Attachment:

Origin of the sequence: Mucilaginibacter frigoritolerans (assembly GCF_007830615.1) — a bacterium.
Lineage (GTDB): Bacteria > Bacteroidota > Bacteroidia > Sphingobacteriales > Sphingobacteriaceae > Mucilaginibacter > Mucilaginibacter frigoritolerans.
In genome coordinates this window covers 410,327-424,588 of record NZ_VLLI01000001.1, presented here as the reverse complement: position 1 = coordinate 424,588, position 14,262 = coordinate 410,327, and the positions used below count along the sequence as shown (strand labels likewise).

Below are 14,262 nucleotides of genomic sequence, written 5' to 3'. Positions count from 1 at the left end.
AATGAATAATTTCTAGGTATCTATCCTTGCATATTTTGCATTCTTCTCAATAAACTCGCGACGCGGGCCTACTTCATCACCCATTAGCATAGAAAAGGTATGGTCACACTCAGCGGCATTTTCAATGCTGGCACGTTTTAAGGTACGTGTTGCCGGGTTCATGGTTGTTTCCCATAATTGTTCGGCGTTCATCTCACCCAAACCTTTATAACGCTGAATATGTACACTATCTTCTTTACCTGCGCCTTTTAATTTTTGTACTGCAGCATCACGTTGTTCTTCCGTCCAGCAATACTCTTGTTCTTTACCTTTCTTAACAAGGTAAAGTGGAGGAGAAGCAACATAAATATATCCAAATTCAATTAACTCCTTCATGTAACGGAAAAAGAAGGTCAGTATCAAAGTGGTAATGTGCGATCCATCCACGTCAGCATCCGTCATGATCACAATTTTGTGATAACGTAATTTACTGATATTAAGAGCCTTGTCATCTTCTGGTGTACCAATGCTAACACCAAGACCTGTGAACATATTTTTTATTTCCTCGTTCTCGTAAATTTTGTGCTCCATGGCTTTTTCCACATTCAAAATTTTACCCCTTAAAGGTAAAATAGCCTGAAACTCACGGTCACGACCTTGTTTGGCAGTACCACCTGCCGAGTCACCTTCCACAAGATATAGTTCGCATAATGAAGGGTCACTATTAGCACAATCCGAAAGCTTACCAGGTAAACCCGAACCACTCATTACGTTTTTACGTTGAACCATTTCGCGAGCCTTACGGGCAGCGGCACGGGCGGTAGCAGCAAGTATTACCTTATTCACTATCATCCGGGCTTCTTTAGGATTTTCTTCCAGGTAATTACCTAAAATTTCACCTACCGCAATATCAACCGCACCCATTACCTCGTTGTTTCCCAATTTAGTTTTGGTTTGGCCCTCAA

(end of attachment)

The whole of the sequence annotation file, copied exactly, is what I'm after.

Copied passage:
Origin of the sequence: Mucilaginibacter frigoritolerans (assembly GCF_007830615.1) — a bacterium.
Lineage (GTDB): Bacteria > Bacteroidota > Bacteroidia > Sphingobacteriales > Sphingobacteriaceae > Mucilaginibacter > Mucilaginibacter frigoritolerans.
In genome coordinates this window covers 410,327-424,588 of record NZ_VLLI01000001.1, presented here as the reverse complement: position 1 = coordinate 424,588, position 14,262 = coordinate 410,327, and the positions used below count along the sequence as shown (strand labels likewise).

Below are 14,262 nucleotides of genomic sequence, written 5' to 3'. Positions count from 1 at the left end.
AATGAATAATTTCTAGGTATCTATCCTTGCATATTTTGCATTCTTCTCAATAAACTCGCGACGCGGGCCTACTTCATCACCCATTAGCATAGAAAAGGTATGGTCACACTCAGCGGCATTTTCAATGCTGGCACGTTTTAAGGTACGTGTTGCCGGGTTCATGGTTGTTTCCCATAATTGTTCGGCGTTCATCTCACCCAAACCTTTATAACGCTGAATATGTACACTATCTTCTTTACCTGCGCCTTTTAATTTTTGTACTGCAGCATCACGTTGTTCTTCCGTCCAGCAATACTCTTGTTCTTTACCTTTCTTAACAAGGTAAAGTGGAGGAGAAGCAACATAAATATATCCAAATTCAATTAACTCCTTCATGTAACGGAAAAAGAAGGTCAGTATCAAAGTGGTAATGTGCGATCCATCCACGTCAGCATCCGTCATGATCACAATTTTGTGATAACGTAATTTACTGATATTAAGAGCCTTGTCATCTTCTGGTGTACCAATGCTAACACCAAGACCTGTGAACATATTTTTTATTTCCTCGTTCTCGTAAATTTTGTGCTCCATGGCTTTTTCCACATTCAAAATTTTACCCCTTAAAGGTAAAATAGCCTGAAACTCACGGTCACGACCTTGTTTGGCAGTACCACCTGCCGAGTCACCTTCCACAAGATATAGTTCGCATAATGAAGGGTCACTATTAGCACAATCCGAAAGCTTACCAGGTAAACCCGAACCACTCATTACGTTTTTACGTTGAACCATTTCGCGAGCCTTACGGGCAGCGGCACGGGCGGTAGCAGCAAGTATTACCTTATTCACTATCATCCGGGCTTCTTTAGGATTTTCTTCCAGGTAATTACCTAAAATTTCACCTACCGCAATATCAACCGCACCCATTACCTCGTTGTTTCCCAATTTAGTTTTGGTTTGGCCCTCAA